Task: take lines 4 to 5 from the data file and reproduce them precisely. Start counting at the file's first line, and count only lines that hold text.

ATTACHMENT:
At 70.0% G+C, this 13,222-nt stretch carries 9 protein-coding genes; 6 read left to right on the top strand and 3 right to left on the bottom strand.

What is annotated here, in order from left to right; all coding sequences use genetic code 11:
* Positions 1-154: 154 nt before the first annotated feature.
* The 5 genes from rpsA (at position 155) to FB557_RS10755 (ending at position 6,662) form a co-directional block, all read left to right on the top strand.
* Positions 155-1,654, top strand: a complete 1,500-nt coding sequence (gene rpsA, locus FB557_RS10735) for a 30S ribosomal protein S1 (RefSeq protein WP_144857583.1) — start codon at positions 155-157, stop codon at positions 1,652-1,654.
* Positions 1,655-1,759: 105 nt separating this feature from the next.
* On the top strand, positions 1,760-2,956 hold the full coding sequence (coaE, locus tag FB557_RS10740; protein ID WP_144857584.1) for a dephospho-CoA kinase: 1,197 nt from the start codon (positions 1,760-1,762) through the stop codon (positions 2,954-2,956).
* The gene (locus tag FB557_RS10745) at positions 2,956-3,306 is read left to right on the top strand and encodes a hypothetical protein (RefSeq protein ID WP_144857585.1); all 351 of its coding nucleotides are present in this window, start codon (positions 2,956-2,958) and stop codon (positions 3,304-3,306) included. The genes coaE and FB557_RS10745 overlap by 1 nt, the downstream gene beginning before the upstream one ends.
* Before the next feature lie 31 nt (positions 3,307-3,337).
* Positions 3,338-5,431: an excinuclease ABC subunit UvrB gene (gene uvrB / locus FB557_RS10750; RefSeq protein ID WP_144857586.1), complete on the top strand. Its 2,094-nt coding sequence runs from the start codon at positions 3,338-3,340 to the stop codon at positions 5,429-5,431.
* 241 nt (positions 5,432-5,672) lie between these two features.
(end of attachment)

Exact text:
* The 5 genes from rpsA (at position 155) to FB557_RS10755 (ending at position 6,662) form a co-directional block, all read left to right on the top strand.
* Positions 155-1,654, top strand: a complete 1,500-nt coding sequence (gene rpsA, locus FB557_RS10735) for a 30S ribosomal protein S1 (RefSeq protein WP_144857583.1) — start codon at positions 155-157, stop codon at positions 1,652-1,654.